Page:Dictionary of National Biography volume 15.djvu/33

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sold. ‘Bleak House’ contained sketches of Landor as Lawrence Boythorn, and of Leigh Hunt as Harold Skimpole. Dickens defended himself for the very unpleasant caricature of Hunt in ‘All the Year Round,’ after Hunt’s death. While Hunt was still living, Dickens had tried to console him by explaining away the likeness as confined to the flattering part; but it is impossible to deny that he gave serious ground of offence. During this period Dickens was showing signs of increasing restlessness. He sought relief from his labours at ‘Bleak House’ by spending three months at Dover in the autumn of 1852. In the beginning of 1853 he received a testimonial at Birmingham, and undertook in return to give a public reading at Christmas on behalf of the New Midland Institute. He read two of his Christmas books and made a great success. He was induced, after some hesitation, to repeat the experiment several times in the next few years. The summer of 1853 was spent at Boulogne, and in the autumn he made a two months’ tour through Switzerland and Italy, with Mr. Wilkie Collins and Augustus Egg. In 1854 and 1856 he again spent summers at Boulogne, gaining materials for some very pleasant descriptions; and from November 1855 to May 1856 he was at Paris, working at ‘Little Dorrit.’ During 1855 he found time to take part in some political agitations.

In March 1856 Dickens bought Gadshill Place. When a boy at Rochester he had conceived a childish aspiration to become its owner. On hearing that it was for sale in 1855, he began negotiations for its purchase. He bought it with a view to occasional occupation, intending to let it in the intervals; but he became attached to it, spent much money on improving it, and finally in 1860 sold Tavistock House and made it his permanent abode. He continued to improve it till the end of his life.

In the winter of 1856-7 Dickens amused himself with private theatricals at Tavistock House, and after the death of Douglas Jerrold (6 June 1857) got up a series of performances for the benefit of his friend’s family, one of which was Mr. Wilkie Collins’s ‘Frozen Deep,’ also performed at Tavistock House. For the same purpose he read the ‘Christmas Carol’ at St. Martin’s Hall (30 June 1857), with a success which led him to carry out a plan, already conceived, of giving public readings on his own account. He afterwards made an excursion with Mr. Wilkie Collins in the north of England, partly described in ‘A Lazy Tour of Two Idle Apprentices.’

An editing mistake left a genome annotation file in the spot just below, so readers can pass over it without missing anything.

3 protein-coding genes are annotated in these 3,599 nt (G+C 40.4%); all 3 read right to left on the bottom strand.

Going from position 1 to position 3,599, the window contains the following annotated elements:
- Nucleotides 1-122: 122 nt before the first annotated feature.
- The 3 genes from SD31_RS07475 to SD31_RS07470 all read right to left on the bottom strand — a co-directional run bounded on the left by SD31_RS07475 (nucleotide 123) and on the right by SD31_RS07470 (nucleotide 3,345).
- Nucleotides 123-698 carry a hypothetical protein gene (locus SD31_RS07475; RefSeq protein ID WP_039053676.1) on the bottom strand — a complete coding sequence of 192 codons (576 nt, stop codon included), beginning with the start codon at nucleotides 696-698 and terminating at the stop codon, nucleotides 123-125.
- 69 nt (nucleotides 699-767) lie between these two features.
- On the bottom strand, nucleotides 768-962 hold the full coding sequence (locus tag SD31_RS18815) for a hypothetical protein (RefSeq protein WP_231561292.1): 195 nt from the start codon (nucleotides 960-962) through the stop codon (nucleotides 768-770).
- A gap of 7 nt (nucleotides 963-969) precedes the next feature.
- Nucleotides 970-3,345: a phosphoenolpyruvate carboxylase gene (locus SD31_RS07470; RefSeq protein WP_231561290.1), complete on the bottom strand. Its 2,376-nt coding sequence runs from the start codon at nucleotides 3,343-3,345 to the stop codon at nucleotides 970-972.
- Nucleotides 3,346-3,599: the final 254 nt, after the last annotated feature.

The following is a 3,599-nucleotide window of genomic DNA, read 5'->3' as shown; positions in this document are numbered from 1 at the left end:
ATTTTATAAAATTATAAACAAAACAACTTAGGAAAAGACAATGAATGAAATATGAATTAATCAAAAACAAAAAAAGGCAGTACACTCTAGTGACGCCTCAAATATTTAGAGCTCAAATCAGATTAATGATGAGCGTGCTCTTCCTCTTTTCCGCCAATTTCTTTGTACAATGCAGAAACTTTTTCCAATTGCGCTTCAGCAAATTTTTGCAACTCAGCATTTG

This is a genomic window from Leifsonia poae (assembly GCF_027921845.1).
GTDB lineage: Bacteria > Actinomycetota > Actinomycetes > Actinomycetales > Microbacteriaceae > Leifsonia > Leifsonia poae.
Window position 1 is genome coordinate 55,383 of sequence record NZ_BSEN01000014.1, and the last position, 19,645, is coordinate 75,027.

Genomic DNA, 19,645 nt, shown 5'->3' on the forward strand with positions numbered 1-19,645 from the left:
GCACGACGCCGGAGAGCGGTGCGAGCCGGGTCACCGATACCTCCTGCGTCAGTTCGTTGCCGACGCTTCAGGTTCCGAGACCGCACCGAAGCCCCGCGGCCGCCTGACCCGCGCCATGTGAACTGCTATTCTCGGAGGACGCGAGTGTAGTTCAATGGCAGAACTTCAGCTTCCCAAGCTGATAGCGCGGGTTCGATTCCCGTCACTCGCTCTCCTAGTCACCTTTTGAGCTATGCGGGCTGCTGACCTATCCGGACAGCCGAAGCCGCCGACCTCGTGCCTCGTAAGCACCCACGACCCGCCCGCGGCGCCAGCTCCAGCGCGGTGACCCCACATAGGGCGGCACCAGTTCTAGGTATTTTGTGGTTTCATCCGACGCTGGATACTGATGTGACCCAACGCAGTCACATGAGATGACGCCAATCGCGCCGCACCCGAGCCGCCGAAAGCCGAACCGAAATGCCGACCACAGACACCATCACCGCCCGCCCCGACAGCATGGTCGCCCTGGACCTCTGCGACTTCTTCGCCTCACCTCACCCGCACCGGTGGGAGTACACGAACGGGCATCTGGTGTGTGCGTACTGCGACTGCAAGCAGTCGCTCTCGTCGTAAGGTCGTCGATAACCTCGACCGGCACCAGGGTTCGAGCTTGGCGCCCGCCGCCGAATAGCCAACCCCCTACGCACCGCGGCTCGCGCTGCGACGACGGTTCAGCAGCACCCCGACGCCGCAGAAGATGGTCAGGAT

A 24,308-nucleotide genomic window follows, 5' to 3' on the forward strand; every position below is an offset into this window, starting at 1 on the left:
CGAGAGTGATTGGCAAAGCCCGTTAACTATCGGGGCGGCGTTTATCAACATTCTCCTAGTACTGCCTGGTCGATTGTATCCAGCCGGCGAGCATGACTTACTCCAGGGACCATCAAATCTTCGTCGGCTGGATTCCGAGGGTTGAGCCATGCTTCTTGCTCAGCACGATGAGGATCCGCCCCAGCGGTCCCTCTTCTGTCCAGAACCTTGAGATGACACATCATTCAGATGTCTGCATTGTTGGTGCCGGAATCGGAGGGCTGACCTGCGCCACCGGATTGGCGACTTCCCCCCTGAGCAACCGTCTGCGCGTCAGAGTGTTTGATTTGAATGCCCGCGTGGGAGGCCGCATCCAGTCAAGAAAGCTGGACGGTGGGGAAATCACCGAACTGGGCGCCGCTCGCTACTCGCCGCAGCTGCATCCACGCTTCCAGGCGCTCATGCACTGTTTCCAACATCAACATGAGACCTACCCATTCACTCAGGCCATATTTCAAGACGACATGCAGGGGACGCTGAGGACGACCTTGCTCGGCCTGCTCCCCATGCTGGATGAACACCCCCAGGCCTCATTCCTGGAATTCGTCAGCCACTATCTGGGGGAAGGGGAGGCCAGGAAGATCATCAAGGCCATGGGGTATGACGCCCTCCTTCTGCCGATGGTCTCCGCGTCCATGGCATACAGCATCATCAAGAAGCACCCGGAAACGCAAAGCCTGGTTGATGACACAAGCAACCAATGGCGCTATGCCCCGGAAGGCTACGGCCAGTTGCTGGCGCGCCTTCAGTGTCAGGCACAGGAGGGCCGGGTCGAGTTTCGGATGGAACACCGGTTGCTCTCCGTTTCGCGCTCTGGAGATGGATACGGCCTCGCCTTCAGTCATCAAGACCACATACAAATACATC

A growing restlessness and a craving for any form of distraction were connected with domestic unhappiness. In the beginning of 1858 he was preparing his public readings. Some of his friends objected, but he decided to undertake them, partly, it would seem, from the desire to be fully occupied. He gave a reading, 15 April 1858, for the benefit of the Children’s Hospital in Great Ormond Street, in which he was keenly interested, and on 29 April gave the first public reading for his own benefit. This was immediately followed by the separation from his wife. The eldest son lived with the mother, while the rest of the children remained with Dickens. Carlyle, mentioning the newspaper reports upon this subject to Emerson, says: ‘Fact of separation, I believe, is true, but all the rest is mere lies and nonsense. No crime and no misdemeanor specifiable on either side; unhappy together, these two, good many years past, and they at length end it’ (Carlyle and Emerson, Correspondence, ii. 269). Dickens chose to publish a statement himself in ‘Household Words,’ 12 June 1858. He entrusted another and far more indiscreet letter to Mr. Arthur Smith, who now became the agent for his public readings, which was to be shown, if necessary, in his defence. It was published without his consent in the ‘New York Tribune.’ The impropriety of both proceedings needs no comment. But nothing has been made public which would justify any statement as to the merits of the question. Dickens’s publication in ‘Household Words,’ and their refusal to publish the same account in ‘Punch,’ led to a quarrel with his publishers, which ended in his giving up the paper. He began an exactly similar paper, called ‘All the Year Round’ (first number 30 April 1859), and returned to his old publishers, Messrs. Chapman & Hall. Dickens seems to have thought that some public statement was made necessary by the quasi-public character which he now assumed. From this time his readings became an important part of his work. They formed four series, given in 1858-9, in 1861-3, in 1866-7, and in 1868-70. They finally killed him, and it is impossible not to regret that he should have spent so much energy in an enterprise not worthy of his best powers. He began with sixteen nights at St. Martin’s Hall, from 29 April to 22 July 1858. A provincial tour of eighty-seven readings followed, including Ireland and Scotland. He gave a series of readings in London in the beginning of 1859, and made a provincial tour in October following. He was everywhere received with enthusiasm; he cleared 300ɭ. a week before reaching Scotland, and in Scotland made 500ɭ. a week. The readings were from the Christmas books, ‘Pickwick,’ ‘Dombey,’ ‘Chuzzlewit,’ and the Christmas num-